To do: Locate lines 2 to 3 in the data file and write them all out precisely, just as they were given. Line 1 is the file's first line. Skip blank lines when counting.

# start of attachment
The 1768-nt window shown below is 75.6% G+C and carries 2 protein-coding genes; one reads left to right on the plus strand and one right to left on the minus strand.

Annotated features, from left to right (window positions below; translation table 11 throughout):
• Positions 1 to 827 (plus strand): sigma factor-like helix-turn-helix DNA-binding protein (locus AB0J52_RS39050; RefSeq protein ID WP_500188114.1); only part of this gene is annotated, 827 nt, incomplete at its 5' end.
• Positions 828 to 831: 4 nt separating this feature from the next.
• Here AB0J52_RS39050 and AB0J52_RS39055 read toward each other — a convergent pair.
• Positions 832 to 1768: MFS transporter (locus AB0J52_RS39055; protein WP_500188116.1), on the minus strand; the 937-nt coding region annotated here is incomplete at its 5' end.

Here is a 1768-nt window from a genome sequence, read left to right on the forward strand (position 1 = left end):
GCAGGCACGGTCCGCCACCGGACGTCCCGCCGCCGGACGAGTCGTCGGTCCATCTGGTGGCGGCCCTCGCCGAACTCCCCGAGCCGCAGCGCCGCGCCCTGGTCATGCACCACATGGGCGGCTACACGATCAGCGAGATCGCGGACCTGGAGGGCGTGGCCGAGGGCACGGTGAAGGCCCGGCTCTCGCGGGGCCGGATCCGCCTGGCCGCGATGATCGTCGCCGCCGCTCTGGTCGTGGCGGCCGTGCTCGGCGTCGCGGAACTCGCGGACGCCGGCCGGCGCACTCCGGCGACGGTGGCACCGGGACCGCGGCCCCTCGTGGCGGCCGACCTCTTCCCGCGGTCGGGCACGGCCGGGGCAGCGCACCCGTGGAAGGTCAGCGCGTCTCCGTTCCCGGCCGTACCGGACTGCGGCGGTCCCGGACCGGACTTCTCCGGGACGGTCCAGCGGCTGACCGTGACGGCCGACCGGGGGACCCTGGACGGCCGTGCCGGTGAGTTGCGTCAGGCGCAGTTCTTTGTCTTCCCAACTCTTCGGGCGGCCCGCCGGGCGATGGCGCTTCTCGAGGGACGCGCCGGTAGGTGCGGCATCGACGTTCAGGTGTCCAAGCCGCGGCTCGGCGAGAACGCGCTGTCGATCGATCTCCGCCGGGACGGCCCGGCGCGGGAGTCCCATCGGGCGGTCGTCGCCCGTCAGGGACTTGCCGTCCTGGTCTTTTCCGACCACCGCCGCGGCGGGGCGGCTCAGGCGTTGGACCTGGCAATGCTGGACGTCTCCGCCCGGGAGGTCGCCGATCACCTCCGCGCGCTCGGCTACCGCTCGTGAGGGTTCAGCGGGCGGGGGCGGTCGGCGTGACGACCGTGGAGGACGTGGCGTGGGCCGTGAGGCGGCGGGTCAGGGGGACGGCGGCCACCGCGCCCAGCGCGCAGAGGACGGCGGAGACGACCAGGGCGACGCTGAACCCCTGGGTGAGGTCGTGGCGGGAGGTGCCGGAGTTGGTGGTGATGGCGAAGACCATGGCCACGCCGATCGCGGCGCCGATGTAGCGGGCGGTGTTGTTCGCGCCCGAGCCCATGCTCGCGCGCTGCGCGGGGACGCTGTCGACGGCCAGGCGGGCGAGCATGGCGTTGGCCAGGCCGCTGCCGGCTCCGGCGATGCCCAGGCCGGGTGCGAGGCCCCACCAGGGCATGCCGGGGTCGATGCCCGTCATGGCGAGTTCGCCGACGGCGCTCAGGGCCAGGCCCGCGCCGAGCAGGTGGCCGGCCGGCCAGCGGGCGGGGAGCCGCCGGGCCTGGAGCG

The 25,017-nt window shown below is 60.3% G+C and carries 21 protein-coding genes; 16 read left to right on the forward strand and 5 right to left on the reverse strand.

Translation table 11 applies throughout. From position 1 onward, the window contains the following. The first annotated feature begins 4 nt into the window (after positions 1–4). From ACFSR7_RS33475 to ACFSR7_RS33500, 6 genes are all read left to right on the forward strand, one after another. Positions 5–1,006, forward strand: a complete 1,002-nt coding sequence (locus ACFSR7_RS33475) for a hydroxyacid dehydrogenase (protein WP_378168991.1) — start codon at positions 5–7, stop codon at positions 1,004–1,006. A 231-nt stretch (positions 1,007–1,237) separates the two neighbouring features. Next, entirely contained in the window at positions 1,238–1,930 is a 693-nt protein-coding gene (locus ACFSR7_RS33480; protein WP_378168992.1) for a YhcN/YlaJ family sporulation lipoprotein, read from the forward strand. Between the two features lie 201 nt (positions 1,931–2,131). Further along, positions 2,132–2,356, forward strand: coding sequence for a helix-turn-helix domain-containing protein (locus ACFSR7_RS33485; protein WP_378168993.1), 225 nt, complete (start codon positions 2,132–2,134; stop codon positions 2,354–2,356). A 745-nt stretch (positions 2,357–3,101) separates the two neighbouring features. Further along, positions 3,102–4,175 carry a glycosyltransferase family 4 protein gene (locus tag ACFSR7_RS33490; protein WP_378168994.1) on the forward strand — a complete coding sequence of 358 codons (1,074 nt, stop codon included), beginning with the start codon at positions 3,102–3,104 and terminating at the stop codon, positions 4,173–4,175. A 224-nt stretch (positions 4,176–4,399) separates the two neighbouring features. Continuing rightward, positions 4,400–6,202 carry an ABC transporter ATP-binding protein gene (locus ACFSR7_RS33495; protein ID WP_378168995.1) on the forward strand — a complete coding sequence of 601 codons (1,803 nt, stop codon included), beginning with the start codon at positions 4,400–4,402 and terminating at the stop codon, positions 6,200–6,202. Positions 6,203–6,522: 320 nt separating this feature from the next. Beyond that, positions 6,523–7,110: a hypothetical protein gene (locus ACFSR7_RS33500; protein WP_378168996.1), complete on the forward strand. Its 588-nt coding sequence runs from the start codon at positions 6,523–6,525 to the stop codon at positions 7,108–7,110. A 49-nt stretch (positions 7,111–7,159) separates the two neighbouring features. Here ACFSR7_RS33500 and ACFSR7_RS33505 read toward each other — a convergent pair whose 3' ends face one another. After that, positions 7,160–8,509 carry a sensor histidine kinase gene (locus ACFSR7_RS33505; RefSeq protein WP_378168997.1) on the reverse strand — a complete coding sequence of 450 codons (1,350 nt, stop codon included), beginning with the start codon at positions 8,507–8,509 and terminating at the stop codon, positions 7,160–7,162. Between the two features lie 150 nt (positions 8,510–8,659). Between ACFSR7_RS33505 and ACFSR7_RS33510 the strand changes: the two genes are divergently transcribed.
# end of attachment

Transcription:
Annotated features, from left to right (window positions below; translation table 11 throughout):
• Positions 1 to 827 (plus strand): sigma factor-like helix-turn-helix DNA-binding protein (locus AB0J52_RS39050; RefSeq protein ID WP_500188114.1); only part of this gene is annotated, 827 nt, incomplete at its 5' end.